package) seems to run MUCH faster. I dont know whether this is due to the
new/improved Java VM, or just general improvements in the OS. It doesent
feel “laggy” and slow anymore.
12/16/99 update: BUGS!
I had problems compiling/installing modules such as CPAN with the “factory
stock” installation of Perl5.005_03 included with Solaris 8. I pkgrm’ed
it, and re-compiled Perl5 from source (using egcs/gcc from SunFreeware). Once I did that, I havent had a problem
since with any perl modules I’ve installed. Also, when I tried to use the
on-line bug submittal form for the Solaris Workshop v6 Early Access Program,
it was broke. (I know, its not entirely related to Solaris8..)
12/17/99 update: SPEED!
Solaris 8 is DEFINITELY faster than 7, at least on this Ultra5 system. I’d
say that just from using the box (and not running any benchmarks), it feels
approximately 25% faster than Solaris 7. StarOffice has close to a 50%
speedup, at least from my judgement. I’ve had no problems so far compiling
standard GNU utilities, as well as stuff such as
XMMS for playing MP3s over the Ultra5’s internal speaker. I’m currently
using CDE, but havent found any “whiz-bang” features in the new version that
will keep me from switching to either
WindowMaker or Enlightenment
once I get bored enough to compile one or the other.
01/01/99 update: BUG!
No Y2K problems, at all. However, the Enlightenement window manager (version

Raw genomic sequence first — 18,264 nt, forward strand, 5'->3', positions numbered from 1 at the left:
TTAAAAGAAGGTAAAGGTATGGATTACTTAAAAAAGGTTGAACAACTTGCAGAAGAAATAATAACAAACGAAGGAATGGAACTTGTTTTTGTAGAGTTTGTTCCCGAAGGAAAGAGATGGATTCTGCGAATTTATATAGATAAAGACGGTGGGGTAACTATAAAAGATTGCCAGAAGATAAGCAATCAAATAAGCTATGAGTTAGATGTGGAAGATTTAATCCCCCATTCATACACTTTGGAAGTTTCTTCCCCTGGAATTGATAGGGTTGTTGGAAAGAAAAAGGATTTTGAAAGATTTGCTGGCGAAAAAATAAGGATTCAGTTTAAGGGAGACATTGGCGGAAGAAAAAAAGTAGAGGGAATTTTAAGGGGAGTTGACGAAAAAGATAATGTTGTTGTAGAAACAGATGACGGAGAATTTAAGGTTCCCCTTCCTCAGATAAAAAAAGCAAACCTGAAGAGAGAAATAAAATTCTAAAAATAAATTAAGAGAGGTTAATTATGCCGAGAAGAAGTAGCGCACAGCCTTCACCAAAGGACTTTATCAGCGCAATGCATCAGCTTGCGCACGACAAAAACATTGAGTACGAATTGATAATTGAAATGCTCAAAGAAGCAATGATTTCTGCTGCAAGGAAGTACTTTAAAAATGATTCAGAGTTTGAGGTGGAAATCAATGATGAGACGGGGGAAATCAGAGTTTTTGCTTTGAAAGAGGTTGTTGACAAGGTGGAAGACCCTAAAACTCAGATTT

0.16.3 (or imlib 1.9.8)) seems to be horribly broken on Sol8 – when I start
up E, instead of fancy borders or graphics, everything is just in solid blocks
of color instead of fancy titlebars, etc. (e.g., instead of a menubar or fancy
edges/borders/textures, I have a solid grey block).
WindowMaker 0.16.3 works fine, just great and dandy… and it was compiled
against the same jpg/gif/tiff/zlib libraries… anybody else having this
01/05/2000 update: BUGFIX!
Thanks for Stephen Hahn from Sun, who emailed me to get more details about
the problem I had with Perl/CPAN. Turns out, the Perl that ships with the EA
version of Solaris8 assumes that the Sun C/C++ compiler (cc) is installed,
and tries to use it (and compiler-specific flags) during the build/install
process for modules you try to install using CPAN. Stephen says that modifying
the Config.pm to specify egcs-compliant flags should work; I’m going to try
that this evening. Anyway, its good to know that people from Sun actually read
my bug reports and want to do something about them.
01/20/2000 update: program incompatibilities
Stuff so far that doesnt work correctly with Solaris8:
- XPM 3.4k
from SunFreeWare; I had to download the
source code and copy xpm.h to /usr/openwin/include/X11/ before any applications
I compiled would recognize that libXpm was installed. This should REALLY
be part of a factory install, IMHO.
- Enlightenment, a window
manager. However, now that I’ve gotten Xpm to work, I’ll try to recompile
Imlib and see if that helps.
I was surprised to find that Sun’s OpenGL version 1.2 installs and works
fine with Solaris8 – even provides impressive (although not video-game
quality) performance on an Ultra5/270 with PGX32 video.